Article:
Regarding you first argument that "Humans do not have any obligations towards animals." Firstly we do have obligations towards animals - ethical obligations but I will not elaborate on this since it is going off topic. You claim that animals have no rationality or interests. Animals can understand cause and effect. A pet dog or cat may come onto your lap. Why do they do this? They do it because they are seeking comfort and warmth.We have a base desire to look, nurture and respect - although there is a minority who do not follow this basic human desire.
I will like to thank con for his long (and unnecessary) explanation on the animal brain. You have said that if they cannot think morally or rationally then they cannot receive rights. Babies and people with profound disabilities cannot always think rationally or morally! Does this mean that babies shouldn't receive rights? Does this means that people with disabilities shouldn't receive their rights? If you do believe this then feel free to challenging me to this debate separately because I will gladly debate this topic with you.
Again, regarding your short paragraph on morality, just because somebody cannot treat you in an ethical manner it doesn't mean that they should lose all of their rights. This also comes under a large percentage of the people. Criminals, babies, people with disabilities, the elderly ..... the list goes on. You have said that it is a waste of time to give money to animals because we receive no benefit in return. I am going to have to go back to the point about disabled people and babies. Are you saying that it is a waste of money helping disabled people - and that includes babies, children, adults and the elderly.
Now I will contradict your second section. It is true that we kill animals for meat and that is because we need food to survive and we need more specifically meat to have a balanced diet of protein. That does not mean that animals do not have rights. Some people eat meat and some animals eat meat. That is another similarity between us. If you claim that nature put us at the top of the food chain so we should kill animals then that makes us no different from them. That would make us the same as all other animals. I understand that we should help our own species before animals but they still deserve rights. Con has failed to provide an argument to back up his statement claiming that we would choose a sick child over an animal. As I have already said - it is obvious that we would choose the sick child but you haven't said why this means that animals shouldn't have rights.
Regarding your argument stating that "Animals should not be a major concern." I don't see how animals rights is interfering with these larger issues. I doubt that animal rights campaigners would have helped with these larger issues. Even if they would have helped. As my argument has explain - animals deserve rights.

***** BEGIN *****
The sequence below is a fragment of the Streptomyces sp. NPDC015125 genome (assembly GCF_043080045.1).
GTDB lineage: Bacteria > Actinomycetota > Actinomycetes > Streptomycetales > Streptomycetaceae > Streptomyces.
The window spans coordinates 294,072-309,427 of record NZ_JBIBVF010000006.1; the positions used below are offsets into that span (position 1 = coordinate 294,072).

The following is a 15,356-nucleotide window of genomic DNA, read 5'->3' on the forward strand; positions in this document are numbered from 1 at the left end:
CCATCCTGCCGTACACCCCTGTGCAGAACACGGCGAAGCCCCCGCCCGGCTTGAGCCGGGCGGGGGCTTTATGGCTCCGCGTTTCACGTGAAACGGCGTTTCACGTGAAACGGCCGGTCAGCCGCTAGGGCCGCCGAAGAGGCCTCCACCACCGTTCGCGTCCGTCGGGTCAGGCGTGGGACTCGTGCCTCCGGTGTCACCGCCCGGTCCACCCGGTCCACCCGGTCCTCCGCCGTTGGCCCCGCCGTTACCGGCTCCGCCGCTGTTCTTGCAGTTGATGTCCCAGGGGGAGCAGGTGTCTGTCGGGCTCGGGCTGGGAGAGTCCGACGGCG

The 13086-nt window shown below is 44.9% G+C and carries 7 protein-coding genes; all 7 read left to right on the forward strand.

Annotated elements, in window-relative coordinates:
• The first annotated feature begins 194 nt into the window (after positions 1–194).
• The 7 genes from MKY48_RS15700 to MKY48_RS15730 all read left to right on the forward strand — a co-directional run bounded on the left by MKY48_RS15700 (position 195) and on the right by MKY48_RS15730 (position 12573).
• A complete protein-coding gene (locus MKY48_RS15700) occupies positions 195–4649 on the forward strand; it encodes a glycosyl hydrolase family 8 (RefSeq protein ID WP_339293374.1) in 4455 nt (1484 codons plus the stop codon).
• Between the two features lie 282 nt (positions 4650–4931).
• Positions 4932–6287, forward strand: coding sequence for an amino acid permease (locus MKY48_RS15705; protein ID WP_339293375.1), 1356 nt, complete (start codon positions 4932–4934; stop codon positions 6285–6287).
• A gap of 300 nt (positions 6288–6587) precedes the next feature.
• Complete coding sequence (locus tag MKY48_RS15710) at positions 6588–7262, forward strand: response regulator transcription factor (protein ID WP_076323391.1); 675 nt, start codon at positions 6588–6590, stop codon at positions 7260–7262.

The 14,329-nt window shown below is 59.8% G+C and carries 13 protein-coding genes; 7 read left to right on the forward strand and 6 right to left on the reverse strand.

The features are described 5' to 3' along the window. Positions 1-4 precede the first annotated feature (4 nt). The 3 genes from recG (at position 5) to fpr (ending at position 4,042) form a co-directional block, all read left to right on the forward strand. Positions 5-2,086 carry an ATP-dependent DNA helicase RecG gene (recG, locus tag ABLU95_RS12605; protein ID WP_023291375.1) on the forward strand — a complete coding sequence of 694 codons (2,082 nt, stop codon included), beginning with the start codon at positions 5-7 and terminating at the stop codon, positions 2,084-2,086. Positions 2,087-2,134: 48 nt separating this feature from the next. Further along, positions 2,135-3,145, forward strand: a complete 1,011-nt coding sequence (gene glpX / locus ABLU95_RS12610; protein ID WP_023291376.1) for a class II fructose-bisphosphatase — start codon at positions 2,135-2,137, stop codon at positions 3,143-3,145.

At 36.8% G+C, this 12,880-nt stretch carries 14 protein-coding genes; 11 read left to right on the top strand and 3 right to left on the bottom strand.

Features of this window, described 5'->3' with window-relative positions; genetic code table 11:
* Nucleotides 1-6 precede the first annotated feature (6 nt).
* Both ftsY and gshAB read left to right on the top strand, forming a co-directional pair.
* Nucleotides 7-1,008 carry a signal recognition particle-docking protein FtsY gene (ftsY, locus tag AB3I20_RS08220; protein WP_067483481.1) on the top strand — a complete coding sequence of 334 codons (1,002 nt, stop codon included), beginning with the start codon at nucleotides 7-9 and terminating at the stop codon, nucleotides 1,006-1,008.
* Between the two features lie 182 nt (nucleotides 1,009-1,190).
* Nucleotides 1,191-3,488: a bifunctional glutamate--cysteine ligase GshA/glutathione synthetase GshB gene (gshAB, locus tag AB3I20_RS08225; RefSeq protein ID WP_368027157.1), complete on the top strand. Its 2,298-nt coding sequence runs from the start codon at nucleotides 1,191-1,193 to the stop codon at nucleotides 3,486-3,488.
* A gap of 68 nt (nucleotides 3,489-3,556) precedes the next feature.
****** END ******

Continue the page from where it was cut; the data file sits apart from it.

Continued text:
If humans have the right to dominate other creatures then that makes us like the animals - does this mean that we don't deserve rights either?
Before I move on, I must answer some of the proposition's rebuttals to my arguments:
Firstly, the proposition claimed that his refute of the opposition's definition is not a rebuttal. According to the New Oxford American Dictionary, a rebuttal is "a refutation or contradiction". Thus, since he has made a contradiction, this means that the instigator (opposition) has the power and authority to coerce the challenger (proposition) to accepting so. The proposition must agree that he/she has lost this debate due to the fact that he/she has violated the terms to which it has agreed to. However, the opposition will carry on to further explain why the proposition has lost.
Secondly, the proposition has claimed that since I have used Wikipedia, some of my arguments may be incorrect. The reason that I have used Wikipedia was to find the experiment done by the researchers I have listed in the previous round. The source that it's supposed to be is a research paper that I could not find on the web. Thus, I had to list Wikipedia as a source in order to back up my arguments. Thus, let it be made clear that all of my arguments are backed up, just with Wikipedia as a medium between one of my arguments and the actual source.
Third, the proposition has also claimed that animals can understand cause and effect, an example being that a dog or cat may come onto your lap. The reason, he claims, is that they are seeking comfort and warmth. This means that this point goes into the opposition's favor due to the fact that this shows the survival instinct to stay warm. Furthermore, common household pets display "acts of kindness" not out of morality, but rather out of the fact that they have accepted you as the pack leader. Dogs are naturally supposed to be in packs, thus we have become their alpha. Thus, his rebuttal falls apart, and instead goes into the opposition's favor. Furthermore, he says that "We have a base desire to look, nurture and respect". The opposition agrees with this, and this also goes into the negative's favor due to the fact that this base desire is meant to protect our own kin. Of course, just because animals don't have rights does not mean that we cannot nurture them. What the opposition is advocating for is that these animals should not get rights that would eventually become useless, as outlined in the opposition's arguments.